An Arab proverb says: “You eat alone, you die alone.” It applies just now in America with a slight change: You march alone, you die alone.
The political activism of the Rev. Martin Luther King Jr., who was assassinated 50 years ago next week, evolved from provincialism to internationalism during his career — from fighting for civil rights in America to fighting for human rights around the world. From opposing racism and violence in this country to opposing racism and violence everywhere.
King was more readily contained and tolerated when he kept himself inside the civil rights church than when he broke free of those chains and moved out to decry violence committed against people of color not just in America, but in Vietnam and around the world.
“I am convinced,” he said of the Vietnam War, in one of the most powerful quotes of his political struggle that you won’t hear on MLK Day, “that it is one of the most unjust wars that has ever been fought in the history of the world. Our involvement in the war in Vietnam has torn up the Geneva Accord. It has strengthened the military-industrial complex; it has strengthened the forces of reaction in our nation. It has put us against the self-determination of a vast majority of the Vietnamese people, and put us in the position of protecting a corrupt regime that is stacked against the poor.”
Every year on King’s holiday, we obscure his far-reaching political vision, which transcended our borders and connected our local politics to the outside world. We can only hear about his personal dream, that “… my four children will one day live in a nation where they will not be judged by the color of their skin but by the content of their character.”
But King realized that to change America inside, he couldn’t march alone; he had to march with all oppressed people around the world.
Today we see our political movements in America marching alone, from Black Lives Matter, to #MeToo and the women’s movement, to students’ campaign to end gun violence, to efforts to combat Islamophobia. Activists in all these movements and others don’t seem to realize that their struggle is all the same struggle, the oppressor is the same, here and abroad.
It is not just American women who are sexually abused; the #MeToo movement must not be only about celebrities and rich white women. Women around the world are abused, either by our government or by oppressive regimes that are supported or tolerated by our government, in Israel, Egypt, Iraq, Yemen and Syria, to name a few.
Our students are not the only ones who are victims of gun violence; students around the world fall victim to gun violence, often American gun violence, in Afghanistan and Iraq, Syria, Palestine and Egypt. When the Arab Spring broke out seven years ago, it captured the imagination of the world for its broader human rights demands for dignity and justice. However, American-supplied guns stopped mostly peaceful movements in Egypt, Syria, Libya, Tunisia and Yemen.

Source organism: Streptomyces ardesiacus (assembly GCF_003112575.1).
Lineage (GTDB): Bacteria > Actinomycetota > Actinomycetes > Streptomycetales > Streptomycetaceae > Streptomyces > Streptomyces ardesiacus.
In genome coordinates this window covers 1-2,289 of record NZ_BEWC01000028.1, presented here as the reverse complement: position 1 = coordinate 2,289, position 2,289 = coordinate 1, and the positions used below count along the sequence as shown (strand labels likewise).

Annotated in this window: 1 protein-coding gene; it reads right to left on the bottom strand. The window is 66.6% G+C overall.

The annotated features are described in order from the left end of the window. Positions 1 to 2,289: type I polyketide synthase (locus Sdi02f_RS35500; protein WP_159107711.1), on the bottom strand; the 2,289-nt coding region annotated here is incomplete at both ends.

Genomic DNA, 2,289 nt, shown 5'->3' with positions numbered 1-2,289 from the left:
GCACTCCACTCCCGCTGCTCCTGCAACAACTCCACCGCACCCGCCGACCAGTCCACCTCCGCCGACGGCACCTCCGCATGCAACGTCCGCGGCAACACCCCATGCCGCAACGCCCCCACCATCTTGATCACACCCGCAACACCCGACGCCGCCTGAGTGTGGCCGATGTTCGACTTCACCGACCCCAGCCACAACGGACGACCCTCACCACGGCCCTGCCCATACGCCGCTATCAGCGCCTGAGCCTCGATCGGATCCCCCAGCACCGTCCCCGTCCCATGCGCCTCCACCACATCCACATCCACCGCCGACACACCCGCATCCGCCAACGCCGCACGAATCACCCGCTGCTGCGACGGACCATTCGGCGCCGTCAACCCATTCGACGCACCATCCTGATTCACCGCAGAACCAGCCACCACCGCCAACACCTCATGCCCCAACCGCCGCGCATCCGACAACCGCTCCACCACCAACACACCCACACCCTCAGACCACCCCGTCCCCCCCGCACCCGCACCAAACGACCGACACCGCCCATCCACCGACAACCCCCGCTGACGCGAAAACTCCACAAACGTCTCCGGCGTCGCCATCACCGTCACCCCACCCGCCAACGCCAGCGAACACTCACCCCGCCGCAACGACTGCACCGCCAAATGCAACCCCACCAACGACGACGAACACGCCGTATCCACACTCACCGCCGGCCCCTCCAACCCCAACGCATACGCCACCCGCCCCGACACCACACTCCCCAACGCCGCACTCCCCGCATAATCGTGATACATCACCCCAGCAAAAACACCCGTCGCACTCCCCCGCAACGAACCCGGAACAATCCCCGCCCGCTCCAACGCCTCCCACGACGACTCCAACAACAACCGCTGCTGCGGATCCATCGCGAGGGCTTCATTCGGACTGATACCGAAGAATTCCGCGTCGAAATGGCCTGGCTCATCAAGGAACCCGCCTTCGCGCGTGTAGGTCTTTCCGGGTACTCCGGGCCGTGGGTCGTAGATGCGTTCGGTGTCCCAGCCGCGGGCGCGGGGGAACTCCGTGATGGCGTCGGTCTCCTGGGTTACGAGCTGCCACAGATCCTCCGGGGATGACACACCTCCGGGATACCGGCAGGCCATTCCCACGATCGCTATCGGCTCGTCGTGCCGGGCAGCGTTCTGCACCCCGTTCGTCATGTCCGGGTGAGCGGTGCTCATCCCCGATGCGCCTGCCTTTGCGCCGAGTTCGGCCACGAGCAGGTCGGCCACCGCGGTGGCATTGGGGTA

The 11-year-old African-American marcher who captured our imaginations and headlines last weekend, Naomi Wadler, declared in Washington that “I am here today to acknowledge and represent the African-American girls whose stories don’t make the front page of every national newspaper, whose stories don’t lead on the evening news. I represent the African-American women who are victims of gun violence, who are simply statistics instead of vibrant, beautiful girls full of potential.” I wish she had included women of color around the world.
Russia, directly and through its client state, has been bombing, sometimes using chemical weapons, to kill hundreds of thousands of Syrians while the West has looked the other way. But when Russia was recently accused of using a nerve agent in an attempt to kill a former Russian agent and his daughter in the United Kingdom, suddenly Western allies, along with the U.S., have been up in arms, expelling diplomats and imposing harsh sanctions.
President Donald Trump may have had sex with a porn star, Stormy Daniels; he may have paid her hush money; Stormy may have spanked Trump a few times with a magazine and gotten the narcisstic maniac to stop tweeting about himself for a few days. But the 24/7 media coverage of the sex scandal ignores the fact that Trump is also an admirer of political porn stars like Crown Prince Mohammed bin Salman of Saudi Arabia, who is committing war crimes in Yemen, and Egyptian President Abdel-Fattah el-Sissi, who headed the forced virginity test division during the Egyptian revolution, who has raped his country and forced millions of Egyptians to perform an oral act of support during a fake presidential election, an election that is like a rapist forcing his victims to marry him.
For all peace lovers, and to stop all gun violence, please “#MarchforOurLives, too.”
Ahmed Tharwat is the producer and host of the Arab-American TV show “BelAhdan.” His articles are published in national and international publications. On Twitter @ahmediatv. He blogs at Notes from America at www.ahmediatv.com.